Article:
Rae ponders Liberal leadership after riding win

The mood was one of reflection and victory for Liberal incumbent MP Bob Rae and his supporters — as they retained his seat in the Toronto Centre riding in Monday’s federal election.

Crowds of boosters gathered at a restaurant on Front Street not only to celebrate with the veteran politician but also in anticipation of a possible Rae bid for the Liberal leadership. It seemed obvious to many in the room that party leader Michael Ignatieff was on his way out, considering the Liberals’ dismal showing across the country and Igantieff’s loss of his own seat.

Standing beside his wife Arlene, Rae described his emotions as a mixture of glad and sad, and he emphasized the need for change in the Liberal party, in light of its new third-party status in the House of Commons.

“There’s been some bittersweetness,” he said. “Sweet because we’ve once again been successful in the constituency of Toronto Centre, and bitter because quite clearly we were defeated in this election, which means we now have to look back at what happened.”

For NDP challenger Susan Wallace, Rae was a worthy adversary, but not the face of change she believes Toronto Centre constituents want. She said she will not give up on building NDP fortunes in the downtown riding.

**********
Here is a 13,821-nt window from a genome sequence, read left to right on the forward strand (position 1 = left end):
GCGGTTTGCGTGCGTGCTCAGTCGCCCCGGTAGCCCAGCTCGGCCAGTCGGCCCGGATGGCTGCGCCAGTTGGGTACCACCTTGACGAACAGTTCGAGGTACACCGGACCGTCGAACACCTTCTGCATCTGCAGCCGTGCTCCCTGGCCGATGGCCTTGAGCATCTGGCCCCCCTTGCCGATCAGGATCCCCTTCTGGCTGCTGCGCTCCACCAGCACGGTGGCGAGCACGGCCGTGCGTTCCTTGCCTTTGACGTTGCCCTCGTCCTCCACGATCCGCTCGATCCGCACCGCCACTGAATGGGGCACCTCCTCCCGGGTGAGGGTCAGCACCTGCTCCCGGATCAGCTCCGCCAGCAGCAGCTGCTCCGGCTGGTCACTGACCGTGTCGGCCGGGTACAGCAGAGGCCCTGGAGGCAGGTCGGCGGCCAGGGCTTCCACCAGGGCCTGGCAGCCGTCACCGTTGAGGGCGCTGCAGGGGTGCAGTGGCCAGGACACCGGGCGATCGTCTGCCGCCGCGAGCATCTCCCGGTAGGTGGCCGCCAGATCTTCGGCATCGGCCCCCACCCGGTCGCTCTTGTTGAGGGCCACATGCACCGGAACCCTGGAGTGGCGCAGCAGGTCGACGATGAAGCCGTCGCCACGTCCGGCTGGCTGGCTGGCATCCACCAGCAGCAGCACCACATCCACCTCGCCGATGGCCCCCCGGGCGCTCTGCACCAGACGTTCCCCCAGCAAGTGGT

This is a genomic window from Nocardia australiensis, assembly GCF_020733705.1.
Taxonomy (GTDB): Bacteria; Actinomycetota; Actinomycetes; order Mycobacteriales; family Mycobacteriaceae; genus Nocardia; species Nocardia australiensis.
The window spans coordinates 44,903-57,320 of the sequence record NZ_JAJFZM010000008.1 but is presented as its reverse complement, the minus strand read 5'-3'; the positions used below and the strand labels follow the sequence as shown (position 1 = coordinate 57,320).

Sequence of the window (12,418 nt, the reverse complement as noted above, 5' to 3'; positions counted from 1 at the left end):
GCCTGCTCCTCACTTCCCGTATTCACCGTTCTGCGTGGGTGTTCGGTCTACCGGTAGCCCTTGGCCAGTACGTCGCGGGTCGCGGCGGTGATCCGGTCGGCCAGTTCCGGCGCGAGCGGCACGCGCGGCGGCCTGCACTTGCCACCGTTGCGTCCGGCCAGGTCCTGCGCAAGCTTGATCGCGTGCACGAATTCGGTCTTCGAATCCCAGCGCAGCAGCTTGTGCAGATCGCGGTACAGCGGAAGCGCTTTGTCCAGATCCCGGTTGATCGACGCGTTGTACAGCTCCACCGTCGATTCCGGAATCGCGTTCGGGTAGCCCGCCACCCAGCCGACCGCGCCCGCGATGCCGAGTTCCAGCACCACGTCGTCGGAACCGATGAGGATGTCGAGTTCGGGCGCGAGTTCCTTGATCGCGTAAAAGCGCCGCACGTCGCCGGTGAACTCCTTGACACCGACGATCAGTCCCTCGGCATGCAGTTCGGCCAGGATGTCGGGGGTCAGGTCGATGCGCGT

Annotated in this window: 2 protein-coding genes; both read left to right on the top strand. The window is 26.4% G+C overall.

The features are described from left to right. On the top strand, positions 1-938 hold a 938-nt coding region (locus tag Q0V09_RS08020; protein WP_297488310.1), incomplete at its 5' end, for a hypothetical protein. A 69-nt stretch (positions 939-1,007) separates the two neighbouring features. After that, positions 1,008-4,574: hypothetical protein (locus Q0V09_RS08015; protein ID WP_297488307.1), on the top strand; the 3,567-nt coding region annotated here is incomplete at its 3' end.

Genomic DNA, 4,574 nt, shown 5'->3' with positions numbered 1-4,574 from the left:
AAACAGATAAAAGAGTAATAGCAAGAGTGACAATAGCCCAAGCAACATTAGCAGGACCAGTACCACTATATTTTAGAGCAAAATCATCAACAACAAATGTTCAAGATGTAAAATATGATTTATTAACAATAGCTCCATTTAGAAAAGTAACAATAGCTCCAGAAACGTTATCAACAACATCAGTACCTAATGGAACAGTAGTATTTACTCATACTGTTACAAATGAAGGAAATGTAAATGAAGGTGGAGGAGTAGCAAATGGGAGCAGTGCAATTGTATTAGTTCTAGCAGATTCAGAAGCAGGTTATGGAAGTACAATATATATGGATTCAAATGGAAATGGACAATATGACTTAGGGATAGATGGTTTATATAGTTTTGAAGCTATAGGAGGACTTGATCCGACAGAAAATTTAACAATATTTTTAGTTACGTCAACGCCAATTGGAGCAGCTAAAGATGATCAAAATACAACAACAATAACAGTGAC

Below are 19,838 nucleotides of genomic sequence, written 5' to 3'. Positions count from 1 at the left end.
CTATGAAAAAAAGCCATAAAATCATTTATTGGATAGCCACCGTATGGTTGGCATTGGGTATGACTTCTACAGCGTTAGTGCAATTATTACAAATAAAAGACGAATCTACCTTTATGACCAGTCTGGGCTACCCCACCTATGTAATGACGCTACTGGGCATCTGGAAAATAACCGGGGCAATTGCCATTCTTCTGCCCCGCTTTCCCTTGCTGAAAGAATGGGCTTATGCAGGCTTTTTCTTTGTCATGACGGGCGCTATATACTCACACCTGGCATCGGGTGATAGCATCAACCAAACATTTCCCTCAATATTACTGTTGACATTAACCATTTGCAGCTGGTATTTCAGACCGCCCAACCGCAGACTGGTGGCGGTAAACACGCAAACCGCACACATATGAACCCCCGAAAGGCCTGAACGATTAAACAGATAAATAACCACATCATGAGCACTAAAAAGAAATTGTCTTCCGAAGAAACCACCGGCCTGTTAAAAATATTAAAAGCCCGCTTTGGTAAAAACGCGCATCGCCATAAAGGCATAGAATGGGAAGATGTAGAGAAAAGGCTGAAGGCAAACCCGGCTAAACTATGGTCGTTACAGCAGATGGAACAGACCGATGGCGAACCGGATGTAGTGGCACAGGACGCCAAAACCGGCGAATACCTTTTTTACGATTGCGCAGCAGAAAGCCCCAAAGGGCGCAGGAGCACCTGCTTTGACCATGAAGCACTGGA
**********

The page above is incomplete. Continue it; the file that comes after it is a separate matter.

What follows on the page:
“I absolutely plan on running in the next election,” she said. “I’m building momentum by being present in the riding by knocking on doors and working with local youth groups like the Esplanade youth group.”

When asked if he will lead the Liberal party, Rae said he is not yet ready to make that decision. But his rather enthusiastic tone on moving the party forward may have suggested otherwise to some.

Well, that’s part of a longer discussion,” he said. “The leadership is part of the renewal process, which I think everyone has to consider what’s in the best interest of the party and the country, and I want to reflect on that before making any decisions.”

Some others already suggested as contenders for the Liberal leadership include Montreal MP Justin Trudeau, Ottawa MP David McGuinty and New Brunswick MP Dominic LeBlanc.